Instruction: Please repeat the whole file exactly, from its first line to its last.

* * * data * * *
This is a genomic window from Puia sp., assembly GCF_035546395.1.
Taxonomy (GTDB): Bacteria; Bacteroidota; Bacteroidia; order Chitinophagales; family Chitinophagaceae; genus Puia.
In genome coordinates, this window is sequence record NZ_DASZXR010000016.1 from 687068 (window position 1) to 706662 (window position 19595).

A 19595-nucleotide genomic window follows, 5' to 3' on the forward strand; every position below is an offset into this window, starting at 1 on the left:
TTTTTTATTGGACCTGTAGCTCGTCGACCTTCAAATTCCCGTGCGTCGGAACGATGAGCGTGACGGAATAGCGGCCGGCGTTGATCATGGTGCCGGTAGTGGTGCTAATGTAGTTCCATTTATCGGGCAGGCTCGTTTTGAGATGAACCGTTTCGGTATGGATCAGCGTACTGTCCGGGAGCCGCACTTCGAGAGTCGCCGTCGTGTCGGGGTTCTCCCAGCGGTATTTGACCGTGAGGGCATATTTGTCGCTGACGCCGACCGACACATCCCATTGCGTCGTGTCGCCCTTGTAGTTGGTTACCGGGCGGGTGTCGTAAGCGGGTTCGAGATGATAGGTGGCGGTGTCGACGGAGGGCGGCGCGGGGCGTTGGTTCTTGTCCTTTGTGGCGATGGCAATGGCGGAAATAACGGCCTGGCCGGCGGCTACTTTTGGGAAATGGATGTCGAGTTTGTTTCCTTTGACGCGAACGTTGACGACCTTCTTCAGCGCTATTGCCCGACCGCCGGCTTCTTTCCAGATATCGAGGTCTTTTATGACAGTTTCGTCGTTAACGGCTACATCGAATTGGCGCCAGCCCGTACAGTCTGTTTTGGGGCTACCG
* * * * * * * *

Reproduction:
This is a genomic window from Puia sp., assembly GCF_035546395.1.
Taxonomy (GTDB): Bacteria; Bacteroidota; Bacteroidia; order Chitinophagales; family Chitinophagaceae; genus Puia.
In genome coordinates, this window is sequence record NZ_DASZXR010000016.1 from 687068 (window position 1) to 706662 (window position 19595).

A 19595-nucleotide genomic window follows, 5' to 3' on the forward strand; every position below is an offset into this window, starting at 1 on the left:
TTTTTTATTGGACCTGTAGCTCGTCGACCTTCAAATTCCCGTGCGTCGGAACGATGAGCGTGACGGAATAGCGGCCGGCGTTGATCATGGTGCCGGTAGTGGTGCTAATGTAGTTCCATTTATCGGGCAGGCTCGTTTTGAGATGAACCGTTTCGGTATGGATCAGCGTACTGTCCGGGAGCCGCACTTCGAGAGTCGCCGTCGTGTCGGGGTTCTCCCAGCGGTATTTGACCGTGAGGGCATATTTGTCGCTGACGCCGACCGACACATCCCATTGCGTCGTGTCGCCCTTGTAGTTGGTTACCGGGCGGGTGTCGTAAGCGGGTTCGAGATGATAGGTGGCGGTGTCGACGGAGGGCGGCGCGGGGCGTTGGTTCTTGTCCTTTGTGGCGATGGCAATGGCGGAAATAACGGCCTGGCCGGCGGCTACTTTTGGGAAATGGATGTCGAGTTTGTTTCCTTTGACGCGAACGTTGACGACCTTCTTCAGCGCTATTGCCCGACCGCCGGCTTCTTTCCAGATATCGAGGTCTTTTATGACAGTTTCGTCGTTAACGGCTACATCGAATTGGCGCCAGCCCGTACAGTCTGTTTTGGGGCTACCG